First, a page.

Dortmund has historically been an industrial area.
Companies that are headquartered in Dortmund include Signal Iduna and Wilo. Dortmund is now home to a number of medium-sized information technology companies,10 many linked to the local university TechnologieZentrumDortmund program.11 The city works closely with research institutes, private universities, and companies to collaborate on the commercialisation of science initiatives.12
In 2009, Dortmund was classified as a Node city in the Innovation Cities Index published by 2thinknow.13
Dortmund also serves as a major European and German crossroads for the Autobahnsystem. The Ruhrschnellweg follows old Hanseatic trade routes to connect the city with the other metropolises of the Ruhr Area. Connections to the more distant parts of Germany are maintained by the A1 and the A2 which pass closely to the north and east of the city and cross each other at the Kamener Kreuz interchange northeast of Dortmund. Together with the A45 in the west they built the Dortmund Beltway (Dortmunder Autobahnring).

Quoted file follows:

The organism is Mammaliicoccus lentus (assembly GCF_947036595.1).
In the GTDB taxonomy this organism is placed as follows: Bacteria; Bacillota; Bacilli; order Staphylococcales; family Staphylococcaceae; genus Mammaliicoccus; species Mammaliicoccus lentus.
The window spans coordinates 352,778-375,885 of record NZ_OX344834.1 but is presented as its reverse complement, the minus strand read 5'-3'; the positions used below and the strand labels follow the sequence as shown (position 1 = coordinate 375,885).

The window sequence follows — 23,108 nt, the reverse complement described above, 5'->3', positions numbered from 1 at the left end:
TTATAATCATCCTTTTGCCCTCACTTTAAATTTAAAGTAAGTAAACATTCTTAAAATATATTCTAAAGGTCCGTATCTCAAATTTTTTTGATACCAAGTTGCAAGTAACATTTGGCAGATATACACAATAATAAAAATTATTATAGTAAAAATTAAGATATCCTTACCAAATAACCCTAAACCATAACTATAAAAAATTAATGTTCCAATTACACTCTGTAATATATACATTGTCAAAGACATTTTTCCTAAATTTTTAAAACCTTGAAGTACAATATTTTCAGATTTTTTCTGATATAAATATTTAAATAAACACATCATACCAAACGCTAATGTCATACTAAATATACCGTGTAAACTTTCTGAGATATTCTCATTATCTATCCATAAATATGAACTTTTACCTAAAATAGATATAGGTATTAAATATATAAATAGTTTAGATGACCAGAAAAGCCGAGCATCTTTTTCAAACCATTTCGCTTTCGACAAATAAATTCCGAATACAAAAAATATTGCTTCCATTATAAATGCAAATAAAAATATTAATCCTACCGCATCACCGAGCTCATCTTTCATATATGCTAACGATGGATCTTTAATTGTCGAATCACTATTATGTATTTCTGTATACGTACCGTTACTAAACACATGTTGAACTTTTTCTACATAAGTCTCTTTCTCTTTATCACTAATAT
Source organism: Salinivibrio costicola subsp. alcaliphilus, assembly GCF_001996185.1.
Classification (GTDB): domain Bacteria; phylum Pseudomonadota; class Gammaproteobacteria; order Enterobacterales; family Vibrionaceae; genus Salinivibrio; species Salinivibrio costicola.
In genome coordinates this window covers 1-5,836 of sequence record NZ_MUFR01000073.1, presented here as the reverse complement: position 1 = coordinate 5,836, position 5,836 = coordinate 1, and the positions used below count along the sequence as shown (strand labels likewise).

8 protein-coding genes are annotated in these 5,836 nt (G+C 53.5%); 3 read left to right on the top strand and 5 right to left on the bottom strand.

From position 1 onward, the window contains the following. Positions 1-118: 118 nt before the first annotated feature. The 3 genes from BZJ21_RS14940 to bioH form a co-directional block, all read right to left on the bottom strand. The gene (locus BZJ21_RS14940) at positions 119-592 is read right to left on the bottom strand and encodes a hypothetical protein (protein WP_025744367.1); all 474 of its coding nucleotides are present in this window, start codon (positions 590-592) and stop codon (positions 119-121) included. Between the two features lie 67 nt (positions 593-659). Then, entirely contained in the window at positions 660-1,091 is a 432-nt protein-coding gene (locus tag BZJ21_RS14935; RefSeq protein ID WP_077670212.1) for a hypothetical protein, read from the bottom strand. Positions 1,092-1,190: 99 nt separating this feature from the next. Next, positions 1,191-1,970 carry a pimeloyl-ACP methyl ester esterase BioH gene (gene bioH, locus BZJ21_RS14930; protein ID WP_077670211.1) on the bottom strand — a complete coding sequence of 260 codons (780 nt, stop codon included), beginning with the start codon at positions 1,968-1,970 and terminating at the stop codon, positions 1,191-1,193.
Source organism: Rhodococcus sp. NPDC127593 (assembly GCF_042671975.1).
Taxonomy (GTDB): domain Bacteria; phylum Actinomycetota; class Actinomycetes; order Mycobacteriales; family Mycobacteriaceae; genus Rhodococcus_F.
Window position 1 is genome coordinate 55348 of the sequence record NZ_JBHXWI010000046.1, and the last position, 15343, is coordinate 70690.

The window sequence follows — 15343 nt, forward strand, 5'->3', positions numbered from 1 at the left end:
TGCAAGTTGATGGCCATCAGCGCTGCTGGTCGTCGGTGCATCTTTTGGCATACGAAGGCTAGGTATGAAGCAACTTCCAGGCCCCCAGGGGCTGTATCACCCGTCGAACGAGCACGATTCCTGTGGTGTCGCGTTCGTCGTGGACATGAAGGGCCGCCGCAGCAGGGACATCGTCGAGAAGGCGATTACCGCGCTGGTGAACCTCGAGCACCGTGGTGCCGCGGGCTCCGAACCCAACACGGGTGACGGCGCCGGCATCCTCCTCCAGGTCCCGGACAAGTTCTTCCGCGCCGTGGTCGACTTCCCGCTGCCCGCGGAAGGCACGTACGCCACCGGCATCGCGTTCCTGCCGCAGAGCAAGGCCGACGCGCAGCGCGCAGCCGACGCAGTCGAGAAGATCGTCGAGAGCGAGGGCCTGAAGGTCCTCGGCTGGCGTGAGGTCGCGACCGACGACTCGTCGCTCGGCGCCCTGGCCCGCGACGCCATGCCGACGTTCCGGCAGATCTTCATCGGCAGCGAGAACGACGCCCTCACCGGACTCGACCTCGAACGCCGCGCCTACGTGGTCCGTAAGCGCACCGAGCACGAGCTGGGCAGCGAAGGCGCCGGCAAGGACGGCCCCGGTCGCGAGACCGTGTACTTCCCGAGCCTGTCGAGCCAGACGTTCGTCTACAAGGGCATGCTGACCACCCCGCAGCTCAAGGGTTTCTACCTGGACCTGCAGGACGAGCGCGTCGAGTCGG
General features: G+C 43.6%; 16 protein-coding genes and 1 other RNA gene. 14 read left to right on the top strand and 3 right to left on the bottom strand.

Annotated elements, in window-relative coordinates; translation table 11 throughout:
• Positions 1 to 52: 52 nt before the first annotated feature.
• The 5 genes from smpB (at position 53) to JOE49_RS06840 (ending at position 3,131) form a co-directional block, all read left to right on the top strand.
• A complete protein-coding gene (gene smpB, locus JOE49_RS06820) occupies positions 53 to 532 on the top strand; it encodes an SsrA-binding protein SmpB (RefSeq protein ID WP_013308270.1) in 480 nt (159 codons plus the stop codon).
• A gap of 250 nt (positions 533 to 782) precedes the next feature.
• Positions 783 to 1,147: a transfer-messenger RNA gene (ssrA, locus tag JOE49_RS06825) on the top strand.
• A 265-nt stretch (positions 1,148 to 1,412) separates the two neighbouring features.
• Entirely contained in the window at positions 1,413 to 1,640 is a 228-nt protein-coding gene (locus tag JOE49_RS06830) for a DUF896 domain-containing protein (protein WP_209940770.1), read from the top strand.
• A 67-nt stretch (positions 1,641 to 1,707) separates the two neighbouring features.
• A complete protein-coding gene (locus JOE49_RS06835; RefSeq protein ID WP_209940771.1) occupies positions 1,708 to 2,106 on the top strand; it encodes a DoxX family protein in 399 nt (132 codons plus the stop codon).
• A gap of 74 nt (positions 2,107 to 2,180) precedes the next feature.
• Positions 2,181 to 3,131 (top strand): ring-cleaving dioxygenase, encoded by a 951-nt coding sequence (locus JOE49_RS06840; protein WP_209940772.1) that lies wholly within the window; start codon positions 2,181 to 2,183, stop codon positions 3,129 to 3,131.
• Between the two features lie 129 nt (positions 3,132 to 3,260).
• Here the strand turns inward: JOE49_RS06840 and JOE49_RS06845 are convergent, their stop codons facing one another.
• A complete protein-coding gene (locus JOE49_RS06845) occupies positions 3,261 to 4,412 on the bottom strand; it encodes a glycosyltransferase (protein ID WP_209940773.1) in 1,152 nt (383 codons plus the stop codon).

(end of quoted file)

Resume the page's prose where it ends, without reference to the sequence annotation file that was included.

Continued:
The central train station (Dortmund Hauptbahnhof) is the third largest long distance traffic junction in Germany.
Dortmund Airport is a medium-sized, but fast growing airport 13 km (8.1 mi) east of the city centre at the city limit to Holzwickede.14 The closest intercontinental airport is Düsseldorf International Airport.
Dortmund Harbour (Hafen) is the largest canal harbour in Europe and the 11th fluvial harbour in Germany.
For public transportation, the city has an extensive Stadtbahn and bus system. In April 2008, the newly constructed east-west underground light rail line was opened, completing the underground service in the city centre and replacing the last trams on the surface.15